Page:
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Aya, a baby during Syria earthquake moved amid worries about kidnapping


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A health authority has relocated an orphaned Syrian infant who was born last week’s earthquake under the debris of her destroyed home to a “safe location.”

According to a source who spoke to the BBC, the Afrin Health Directorate took the precautionary measure to safeguard the girl, Aya, from potential kidnapping and adoption fraud.

She was receiving medical care at a hospital in the area controlled by the opposition when there was a violent incident there on Monday.

The manager allegedly received physical abuse from a male nurse and two armed men.

Dr. Ahmad Hajj Hassan, the director of the health directorate, refuted claims made on social media that Aya’s kidnapping attempt had failed.

“The kidnapping accusations were false. This had absolutely nothing to do with the baby and was an internal hospital problem, “To the BBC, he spoke.

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Following extensive coverage of her story in local and international media last week, thousands of people expressed interest in adopting the infant.

According to the source, the health directorate is determined to put her welfare first and proceed cautiously with the adoption process.

Aya’s mother gave birth not long after the 7.8-magnitude earthquake that struck southern Turkey on February 6 destroyed their family home in the town of Jindayris.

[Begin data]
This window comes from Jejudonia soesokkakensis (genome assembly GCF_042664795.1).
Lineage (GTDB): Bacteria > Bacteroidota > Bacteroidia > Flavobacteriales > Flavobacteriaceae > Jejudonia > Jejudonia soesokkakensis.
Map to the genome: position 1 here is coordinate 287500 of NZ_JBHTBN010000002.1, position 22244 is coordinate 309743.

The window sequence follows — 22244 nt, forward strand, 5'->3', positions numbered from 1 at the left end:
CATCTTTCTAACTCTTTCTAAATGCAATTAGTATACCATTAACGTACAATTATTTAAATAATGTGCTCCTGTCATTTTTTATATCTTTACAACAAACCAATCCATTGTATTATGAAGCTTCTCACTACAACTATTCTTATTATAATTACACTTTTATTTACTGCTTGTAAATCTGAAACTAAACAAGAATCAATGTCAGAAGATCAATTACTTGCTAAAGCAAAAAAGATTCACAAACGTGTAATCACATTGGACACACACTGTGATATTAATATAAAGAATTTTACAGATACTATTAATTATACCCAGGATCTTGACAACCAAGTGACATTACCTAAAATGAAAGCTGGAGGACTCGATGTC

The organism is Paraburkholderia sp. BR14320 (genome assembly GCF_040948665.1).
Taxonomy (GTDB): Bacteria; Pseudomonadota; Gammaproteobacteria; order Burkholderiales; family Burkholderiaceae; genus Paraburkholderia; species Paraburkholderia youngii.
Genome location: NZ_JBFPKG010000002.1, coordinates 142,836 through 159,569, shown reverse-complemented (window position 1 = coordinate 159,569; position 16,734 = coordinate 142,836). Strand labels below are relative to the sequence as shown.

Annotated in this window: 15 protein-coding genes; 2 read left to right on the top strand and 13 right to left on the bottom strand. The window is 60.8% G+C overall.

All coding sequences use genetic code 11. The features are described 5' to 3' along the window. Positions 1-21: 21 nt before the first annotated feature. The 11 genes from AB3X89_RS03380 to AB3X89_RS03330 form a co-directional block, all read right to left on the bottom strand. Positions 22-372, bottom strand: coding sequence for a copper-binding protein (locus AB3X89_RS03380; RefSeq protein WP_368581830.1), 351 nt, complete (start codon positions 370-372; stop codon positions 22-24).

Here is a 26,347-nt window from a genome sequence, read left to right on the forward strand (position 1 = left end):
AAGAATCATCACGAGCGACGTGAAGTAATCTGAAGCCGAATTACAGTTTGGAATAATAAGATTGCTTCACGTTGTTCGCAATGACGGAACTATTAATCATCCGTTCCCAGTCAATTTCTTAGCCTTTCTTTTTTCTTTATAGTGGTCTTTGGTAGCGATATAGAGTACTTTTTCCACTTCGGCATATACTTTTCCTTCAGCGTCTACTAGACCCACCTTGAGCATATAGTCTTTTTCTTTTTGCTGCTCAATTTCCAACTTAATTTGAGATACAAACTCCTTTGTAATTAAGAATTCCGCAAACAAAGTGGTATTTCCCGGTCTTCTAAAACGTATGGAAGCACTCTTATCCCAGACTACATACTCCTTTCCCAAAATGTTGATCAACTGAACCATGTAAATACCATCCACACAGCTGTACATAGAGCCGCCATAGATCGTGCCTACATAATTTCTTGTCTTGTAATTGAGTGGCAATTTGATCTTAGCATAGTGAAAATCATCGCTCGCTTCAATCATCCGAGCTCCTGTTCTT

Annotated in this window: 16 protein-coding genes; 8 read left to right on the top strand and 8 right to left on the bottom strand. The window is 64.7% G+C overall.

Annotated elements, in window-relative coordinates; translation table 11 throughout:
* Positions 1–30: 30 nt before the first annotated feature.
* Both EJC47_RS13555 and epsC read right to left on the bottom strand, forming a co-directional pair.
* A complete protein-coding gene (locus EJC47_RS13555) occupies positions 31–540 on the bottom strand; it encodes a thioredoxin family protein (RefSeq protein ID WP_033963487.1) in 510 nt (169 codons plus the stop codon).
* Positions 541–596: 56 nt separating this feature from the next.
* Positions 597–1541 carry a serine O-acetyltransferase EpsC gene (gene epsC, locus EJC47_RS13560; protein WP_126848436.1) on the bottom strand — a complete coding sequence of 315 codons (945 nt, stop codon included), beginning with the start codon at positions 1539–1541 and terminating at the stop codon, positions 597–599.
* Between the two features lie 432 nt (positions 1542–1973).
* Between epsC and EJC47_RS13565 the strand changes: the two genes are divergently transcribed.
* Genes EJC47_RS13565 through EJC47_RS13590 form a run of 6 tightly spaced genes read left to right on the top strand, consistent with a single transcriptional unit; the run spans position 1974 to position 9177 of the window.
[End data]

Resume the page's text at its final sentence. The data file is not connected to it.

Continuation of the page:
She gave birth to Aya, who was still attached by her umbilical cord when rescuers discovered her. She later passed away.

A man was seen carrying the baby, who was covered in dust, in dramatic video that was posted on social media.

Aya’s father, four siblings, and an aunt perished in the catastrophe as well.

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The infant was delivered to the hospital in Afrin by Khalil al-Suwadi, a distant relative who was present when she was pulled to safety.

Aya arrived in “a bad state,” according to Dr. Hani Marouf, the pediatrician who is treating her, who spoke to the BBC last Thursday. He continued, “She was cold and barely breathing; she had bumps and bruises.

She responded favorably to the medication, and the following day her condition had stabilized.

According to Khalid Attiah, the hospital’s manager, his wife was nursing Aya alongside their own four-month-old daughter, and they would take care of her until she was adopted.

One of the worst-affected towns in Syria was Jindaryis, which is located about 8 km (5 miles) from the Turkish border. There have been 200 buildings that have totally collapsed.

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517 bodies have reportedly been pulled from the rubble in those areas, according to the White Helmets, a group of volunteer first responders who have been leading the search and rescue operation.

The White Helmets and opposition leaders say that 90% of the 4.6 million people who lived in the area and needed humanitarian aid even before the disaster were killed.

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